For sewer lateral inspection, technicians use SeeSnake push cameras (RIDGID), often in tandem with that company’s NaviTrack locators. As work expanded to the municipal side and into larger pipes, “We had to increase the size of our equipment,” Tatro says. “So we bought a Rovver crawler camera (Envirosight) in 2014. The whole system is relatively small and mobile. We mounted it in a small cargo trailer, which we built to accommodate additional video screens, audio, and other equipment. 

“Shortly after that, we saw that we couldn’t adequately clean the larger pipes with our jetters, so we bought a used Vactor combination truck. Now we can work on pipes from 1 inch all the way up to 36- and 48-inch culverts.”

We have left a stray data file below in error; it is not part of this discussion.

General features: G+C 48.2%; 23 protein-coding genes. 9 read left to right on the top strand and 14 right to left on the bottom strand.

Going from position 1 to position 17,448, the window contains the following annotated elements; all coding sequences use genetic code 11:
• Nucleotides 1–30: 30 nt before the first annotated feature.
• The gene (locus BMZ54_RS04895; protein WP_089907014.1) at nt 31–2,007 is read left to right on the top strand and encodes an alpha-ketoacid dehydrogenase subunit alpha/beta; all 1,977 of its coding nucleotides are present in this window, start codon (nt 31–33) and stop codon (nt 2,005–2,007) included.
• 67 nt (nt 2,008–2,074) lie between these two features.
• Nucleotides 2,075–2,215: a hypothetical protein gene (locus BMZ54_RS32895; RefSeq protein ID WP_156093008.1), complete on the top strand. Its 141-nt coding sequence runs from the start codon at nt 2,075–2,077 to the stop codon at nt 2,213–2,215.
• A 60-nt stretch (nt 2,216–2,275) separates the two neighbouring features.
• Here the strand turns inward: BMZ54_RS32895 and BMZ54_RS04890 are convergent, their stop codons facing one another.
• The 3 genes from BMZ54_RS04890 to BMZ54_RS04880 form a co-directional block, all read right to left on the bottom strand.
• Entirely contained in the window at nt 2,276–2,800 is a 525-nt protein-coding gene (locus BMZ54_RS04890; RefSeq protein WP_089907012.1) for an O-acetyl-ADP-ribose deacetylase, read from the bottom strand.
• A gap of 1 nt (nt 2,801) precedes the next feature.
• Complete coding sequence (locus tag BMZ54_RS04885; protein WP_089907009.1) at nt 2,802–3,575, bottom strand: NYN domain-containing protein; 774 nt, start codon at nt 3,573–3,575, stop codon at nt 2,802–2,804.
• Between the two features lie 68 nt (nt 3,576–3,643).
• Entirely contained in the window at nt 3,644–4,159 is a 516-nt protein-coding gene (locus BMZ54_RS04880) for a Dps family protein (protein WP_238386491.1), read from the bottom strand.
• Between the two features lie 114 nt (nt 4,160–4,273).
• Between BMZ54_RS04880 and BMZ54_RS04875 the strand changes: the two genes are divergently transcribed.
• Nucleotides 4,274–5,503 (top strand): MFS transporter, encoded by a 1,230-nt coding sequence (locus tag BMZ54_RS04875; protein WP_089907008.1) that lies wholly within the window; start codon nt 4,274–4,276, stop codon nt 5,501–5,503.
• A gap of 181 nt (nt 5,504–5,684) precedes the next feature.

The vacuum truck fleet includes two units built by House of Imports:

  • 2006 International 8600 with 3,300-gallon waste and 400-gallon freshwater tanks and 520 cfm National Vacuum Equipment Challenger pump.
  • 2006 Freightliner M2 with 2,200-gallon and 200-gallon freshwater tanks and 363 cfm National Vacuum Equipment Defender pump.

Snowbridge uses a Crust Busters tank agitator.

For excavation, Snowbridge uses a 2006 Cat 305 mini-excavator. “For the past five years or so, we have also leased a larger machine during the excavation season,” Tatro says.   

Home base for all services is an 8,000-square-foot shop and office in Breckenridge, built in 2003. It has a heated garage for the vacuum trucks, jetters, and other large equipment, along with six offices. Most equipment maintenance is handled in-house.